Dictionarium polygraphicum. Size. (Gold size. Silver size.)

Dictionarium Polygraphicum:
Or, The Whole Body of Arts Regularly Digested.
Vol II.
London: Printed for C. Hitch and C. Davis in Pater-noster Row, and S. Austen in St. Paul's Church Yard. MDCCXXXV.
To make gold size.
Take gum animi, asphaltum, of each one ounce, minium, litharge of gold, and umber, of each half an ounce, reduce all into a very fine powder, and add to them of linseed-oil four ounces, of drying oil eight ounces; digest over a gentle fire, that does not flame, so as it may only simmer and bubble up, but not boil (for fear it should run over and set the house on fire) keep it constantly stirring with a stick, 'till all the ingredients are dissolv'd and incorporated, and don't leave off stirring it, 'till it becomes thick and ropy, and is boil'd enough; let it stand 'till it is almost coöd, and then strain it through a coarse linnen-cloth, and keep it for use.

To prepare it for working.
Put according to the quantity you shall use in a horse-muscle shell, and so much oil ot turpentine to it, as shall dissolve it, making it as thin as the bottom of your seed-lac varnish, hold it over a candle to melt, and then strain it through a linnen rag, into another shell; add to these so much vermilion as will make it of a darkish red.

If now it is too thick for drawing, you must thin it with oil of turpentine. The chief use of this size is for laying on of metals.

The best Gold size for burnishing.
Take fine bole what quantity you please, grind it finely on a marble, then scrape into it a little fine beef-suet, grind all well together; after which mix a small proportion of parchment size, with a double proportion of water, and it is done.

To make silver size.
Grind fine tobacco-pipe clay fine, (and if you will, you may add a little lamp-black to turn it of alight ash-colour) scrape into it a little deer's suet, and grind them all extremely fine; then add a mixture of size and water, as before directed.

Another silver size.
Take tobacco-pipe clay in fine powder, scrape some black lead, and a little Genoa soap; and grind them all together with parch ment-size, as above directed.

A size for either silver or Gold.
Take fine bole in fine powder one pound, black lead two ounces, grind them together; then add of oil olive two scruples, and beet-wax one scruple, melted together; grind all these very finely in a mass; and in the last place, grind them together with parchment-size and water.
But remember never to grind more gold and silver size at a time than will serve the present occasion.

To make Parchment-size.
Boil cuttings of clean parchment one pound in two quarts of fair water to a gelly; strain it hot, then let it cool, and it will be a strong size.
This may be us'd, as well as for the former uses, in white japan work instead of ising-glass size.

The way of using this size.
Melt some of it over a gentle fire, and scrape into it as much whiting, as may only colour it: mix and incorporate them well together with a clean pencil; with this you may whiten frames, rubbing it well in with your brush, that it may enter into every hollow place of the carv'd work, &c. letting it dry on.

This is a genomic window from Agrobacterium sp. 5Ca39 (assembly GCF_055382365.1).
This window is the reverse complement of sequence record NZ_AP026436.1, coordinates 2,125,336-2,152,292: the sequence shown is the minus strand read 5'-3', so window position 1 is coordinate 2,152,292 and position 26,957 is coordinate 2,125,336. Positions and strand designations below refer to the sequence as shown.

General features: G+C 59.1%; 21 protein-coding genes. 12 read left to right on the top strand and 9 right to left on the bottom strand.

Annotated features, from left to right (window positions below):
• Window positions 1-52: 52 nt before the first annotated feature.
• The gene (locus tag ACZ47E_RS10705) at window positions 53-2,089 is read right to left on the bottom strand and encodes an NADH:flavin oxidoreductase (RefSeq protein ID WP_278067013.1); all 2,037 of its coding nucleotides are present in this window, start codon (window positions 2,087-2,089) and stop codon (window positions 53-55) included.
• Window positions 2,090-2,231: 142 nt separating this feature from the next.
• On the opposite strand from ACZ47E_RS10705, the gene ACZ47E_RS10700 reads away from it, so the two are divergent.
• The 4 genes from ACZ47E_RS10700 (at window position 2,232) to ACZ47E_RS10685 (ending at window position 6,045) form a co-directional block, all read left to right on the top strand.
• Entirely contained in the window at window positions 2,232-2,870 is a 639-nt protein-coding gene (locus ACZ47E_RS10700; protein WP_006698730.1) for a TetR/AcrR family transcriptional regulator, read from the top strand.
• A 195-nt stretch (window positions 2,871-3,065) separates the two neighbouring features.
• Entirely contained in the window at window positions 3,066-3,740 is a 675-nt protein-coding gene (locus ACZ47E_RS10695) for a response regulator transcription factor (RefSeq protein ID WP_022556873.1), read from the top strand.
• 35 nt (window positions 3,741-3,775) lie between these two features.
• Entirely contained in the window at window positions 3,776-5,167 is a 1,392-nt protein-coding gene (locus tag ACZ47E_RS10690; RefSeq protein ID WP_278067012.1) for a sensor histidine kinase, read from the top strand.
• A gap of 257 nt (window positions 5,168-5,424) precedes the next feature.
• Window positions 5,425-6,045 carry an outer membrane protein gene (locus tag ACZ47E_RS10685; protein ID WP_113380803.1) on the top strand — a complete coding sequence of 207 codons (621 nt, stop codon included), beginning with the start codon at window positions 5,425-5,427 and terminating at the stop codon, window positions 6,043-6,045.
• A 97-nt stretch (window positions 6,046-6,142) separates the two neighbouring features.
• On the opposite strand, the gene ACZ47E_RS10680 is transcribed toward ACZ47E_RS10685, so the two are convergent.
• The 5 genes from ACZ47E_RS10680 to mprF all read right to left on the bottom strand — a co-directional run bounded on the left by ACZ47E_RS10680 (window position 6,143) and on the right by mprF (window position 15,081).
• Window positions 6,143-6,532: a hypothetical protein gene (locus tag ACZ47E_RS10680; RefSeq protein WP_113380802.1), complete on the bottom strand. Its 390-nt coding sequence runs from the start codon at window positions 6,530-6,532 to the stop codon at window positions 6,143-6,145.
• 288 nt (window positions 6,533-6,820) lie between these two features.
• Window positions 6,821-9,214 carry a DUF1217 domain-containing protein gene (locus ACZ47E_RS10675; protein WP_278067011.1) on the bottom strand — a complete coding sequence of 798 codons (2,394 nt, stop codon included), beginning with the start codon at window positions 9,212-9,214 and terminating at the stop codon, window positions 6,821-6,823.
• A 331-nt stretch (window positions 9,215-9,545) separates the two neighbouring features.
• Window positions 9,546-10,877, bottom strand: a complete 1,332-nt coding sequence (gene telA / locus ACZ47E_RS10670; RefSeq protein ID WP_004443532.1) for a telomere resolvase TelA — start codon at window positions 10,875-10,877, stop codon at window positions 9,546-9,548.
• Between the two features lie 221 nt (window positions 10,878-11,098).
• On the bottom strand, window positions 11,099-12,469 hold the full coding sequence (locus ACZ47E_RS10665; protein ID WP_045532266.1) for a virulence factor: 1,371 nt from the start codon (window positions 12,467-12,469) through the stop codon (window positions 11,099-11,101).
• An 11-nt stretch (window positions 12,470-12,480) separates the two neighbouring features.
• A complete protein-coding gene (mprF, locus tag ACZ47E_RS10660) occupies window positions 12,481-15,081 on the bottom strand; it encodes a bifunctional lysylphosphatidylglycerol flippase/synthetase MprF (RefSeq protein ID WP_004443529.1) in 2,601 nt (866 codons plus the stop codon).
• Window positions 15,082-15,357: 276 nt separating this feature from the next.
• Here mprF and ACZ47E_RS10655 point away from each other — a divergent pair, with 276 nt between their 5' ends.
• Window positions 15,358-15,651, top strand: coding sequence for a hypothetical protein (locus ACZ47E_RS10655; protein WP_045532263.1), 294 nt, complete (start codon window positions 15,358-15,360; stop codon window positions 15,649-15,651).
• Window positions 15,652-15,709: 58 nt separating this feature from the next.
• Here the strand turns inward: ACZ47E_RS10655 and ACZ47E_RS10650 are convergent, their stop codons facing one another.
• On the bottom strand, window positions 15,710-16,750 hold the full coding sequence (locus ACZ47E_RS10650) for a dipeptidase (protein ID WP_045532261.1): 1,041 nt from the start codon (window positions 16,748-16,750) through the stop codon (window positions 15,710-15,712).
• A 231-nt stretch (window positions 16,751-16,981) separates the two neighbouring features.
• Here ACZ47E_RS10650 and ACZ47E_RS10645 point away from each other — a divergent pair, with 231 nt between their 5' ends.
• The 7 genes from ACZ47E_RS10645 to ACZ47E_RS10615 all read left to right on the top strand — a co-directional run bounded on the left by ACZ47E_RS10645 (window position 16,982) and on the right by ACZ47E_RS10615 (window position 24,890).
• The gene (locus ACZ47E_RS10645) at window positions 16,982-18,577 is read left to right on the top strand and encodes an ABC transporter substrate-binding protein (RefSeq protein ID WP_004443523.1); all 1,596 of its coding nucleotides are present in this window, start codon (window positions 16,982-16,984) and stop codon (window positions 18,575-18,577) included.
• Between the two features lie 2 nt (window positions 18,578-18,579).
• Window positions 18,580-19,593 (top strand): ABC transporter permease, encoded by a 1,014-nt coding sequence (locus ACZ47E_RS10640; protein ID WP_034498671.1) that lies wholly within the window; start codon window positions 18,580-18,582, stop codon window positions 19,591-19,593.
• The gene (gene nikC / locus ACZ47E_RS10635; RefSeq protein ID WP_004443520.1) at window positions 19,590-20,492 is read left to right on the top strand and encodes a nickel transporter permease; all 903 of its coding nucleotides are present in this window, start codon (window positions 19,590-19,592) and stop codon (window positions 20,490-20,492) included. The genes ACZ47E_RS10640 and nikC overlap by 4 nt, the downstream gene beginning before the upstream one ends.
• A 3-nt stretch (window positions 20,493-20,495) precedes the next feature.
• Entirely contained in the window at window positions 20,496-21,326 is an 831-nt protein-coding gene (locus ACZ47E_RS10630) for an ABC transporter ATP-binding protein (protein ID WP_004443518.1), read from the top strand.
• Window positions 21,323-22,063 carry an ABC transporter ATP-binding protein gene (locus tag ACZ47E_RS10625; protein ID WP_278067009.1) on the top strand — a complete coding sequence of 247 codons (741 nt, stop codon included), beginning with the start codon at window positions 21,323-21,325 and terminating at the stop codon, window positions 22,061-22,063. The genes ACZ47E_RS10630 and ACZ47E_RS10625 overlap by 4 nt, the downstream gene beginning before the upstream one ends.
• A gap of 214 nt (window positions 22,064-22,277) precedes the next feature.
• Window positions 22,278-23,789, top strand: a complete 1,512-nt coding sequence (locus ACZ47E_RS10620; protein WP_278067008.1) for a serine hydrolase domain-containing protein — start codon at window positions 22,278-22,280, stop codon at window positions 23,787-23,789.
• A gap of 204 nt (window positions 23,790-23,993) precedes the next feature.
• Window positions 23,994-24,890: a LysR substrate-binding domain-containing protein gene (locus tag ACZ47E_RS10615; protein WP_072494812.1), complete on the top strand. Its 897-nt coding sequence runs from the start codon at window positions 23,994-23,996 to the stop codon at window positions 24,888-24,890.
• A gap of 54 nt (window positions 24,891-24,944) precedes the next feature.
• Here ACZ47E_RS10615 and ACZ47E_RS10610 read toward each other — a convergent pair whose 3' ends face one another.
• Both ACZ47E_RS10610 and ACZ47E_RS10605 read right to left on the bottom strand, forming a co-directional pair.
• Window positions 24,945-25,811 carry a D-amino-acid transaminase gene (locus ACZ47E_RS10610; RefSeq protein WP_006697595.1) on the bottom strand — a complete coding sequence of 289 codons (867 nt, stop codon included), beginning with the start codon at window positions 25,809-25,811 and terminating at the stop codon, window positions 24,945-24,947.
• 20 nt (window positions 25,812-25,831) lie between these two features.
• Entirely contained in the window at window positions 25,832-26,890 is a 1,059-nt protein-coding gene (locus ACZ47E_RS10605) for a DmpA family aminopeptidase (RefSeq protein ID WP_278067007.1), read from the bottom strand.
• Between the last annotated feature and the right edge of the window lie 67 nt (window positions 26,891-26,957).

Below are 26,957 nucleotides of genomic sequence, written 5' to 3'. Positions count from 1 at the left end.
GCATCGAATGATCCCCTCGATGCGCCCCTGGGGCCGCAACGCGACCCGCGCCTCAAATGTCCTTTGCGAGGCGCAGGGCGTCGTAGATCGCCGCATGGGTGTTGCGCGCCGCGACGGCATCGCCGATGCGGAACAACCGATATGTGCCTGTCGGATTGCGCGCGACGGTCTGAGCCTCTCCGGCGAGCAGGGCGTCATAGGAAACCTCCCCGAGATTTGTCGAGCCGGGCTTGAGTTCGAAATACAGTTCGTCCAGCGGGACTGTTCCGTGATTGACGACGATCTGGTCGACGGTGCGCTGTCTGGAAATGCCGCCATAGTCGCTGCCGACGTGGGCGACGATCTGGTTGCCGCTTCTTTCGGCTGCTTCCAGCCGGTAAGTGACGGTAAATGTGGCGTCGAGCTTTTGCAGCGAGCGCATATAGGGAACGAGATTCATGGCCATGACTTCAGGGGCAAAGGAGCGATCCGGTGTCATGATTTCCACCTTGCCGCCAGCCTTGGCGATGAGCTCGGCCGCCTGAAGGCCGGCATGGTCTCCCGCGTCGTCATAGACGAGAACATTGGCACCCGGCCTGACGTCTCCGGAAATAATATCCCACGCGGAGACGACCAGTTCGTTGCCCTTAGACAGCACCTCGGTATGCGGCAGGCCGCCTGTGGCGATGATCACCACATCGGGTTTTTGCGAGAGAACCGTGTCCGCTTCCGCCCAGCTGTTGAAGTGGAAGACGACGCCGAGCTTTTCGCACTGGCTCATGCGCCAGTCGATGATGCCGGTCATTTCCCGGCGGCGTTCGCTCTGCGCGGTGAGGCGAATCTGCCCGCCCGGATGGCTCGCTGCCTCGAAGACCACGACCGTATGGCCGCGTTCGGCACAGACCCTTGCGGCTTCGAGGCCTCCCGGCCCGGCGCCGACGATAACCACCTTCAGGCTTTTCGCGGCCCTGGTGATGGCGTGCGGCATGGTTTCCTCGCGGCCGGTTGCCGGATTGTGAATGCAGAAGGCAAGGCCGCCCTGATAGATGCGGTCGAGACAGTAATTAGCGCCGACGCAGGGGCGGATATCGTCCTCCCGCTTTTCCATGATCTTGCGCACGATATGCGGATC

Then melt the sze again, and put in more whiting, so as to make it somewhat thick, and whiten the frames over again seven or eight times, letting it be thoroughly dry between each time; but after the last gr,ing over, before it is quite dry, you must dip a clean brush pencil in fair water, to wet and smooth it over; and when it is thoroughly dry, brush it over, as the ne cessity of the work shall require.
After this, with a googe or chissel, not half a quarter of an inch broad, open the veins of the carv'd work, which the whiting has choak'd up; then smooth and water plane it all over with a fine rag wetted, and your finger; let it be dry, and then it is fit to receive the former gold size.

To make Gold size in oil.
Take yellow oker in fine powder, what quantity you please, mix it with an indifferent fat linseed-oil a sufficient quantity, grind them well together, and put the mass into a gallipot, upon which put some fat oil, to keep it from skinning over; cover it close with a piece of bladder or paper, and keep it for use.
It will keep good for ten or twelve years, and be the better, and not the worse.
If you would have your work extraordinary well done, prime it over thinly twice, and let it stand to dry for four or five days.

As to ising-glass size, you are to use the following caution.
When you lay blues, whites, or any other colours with it, let it not be too strong, but rather weak, and sufficient to bind the colours, and make them stick on the work; for if it is too strong, it will be apt to crack or fly off. But when you lay or wash with clear ising-glass to keep your varnish from soaking in, or tarnishing your colours, then it most be strong, and of a full body.

To make glove-leather size.
Take half a pound of the cuttings of white gloves, and put them in water, letting them steep for sometime; then boil them in a pot with six quarts of water, 'till it be consumed to one; then strain it through a cloth in a new earthen pan.
To try whether the size is strong enough, when it has stood 'till it is cold, seel it with your fingers, and if it seels firm under your hand, it is done.

Ei kommentteja :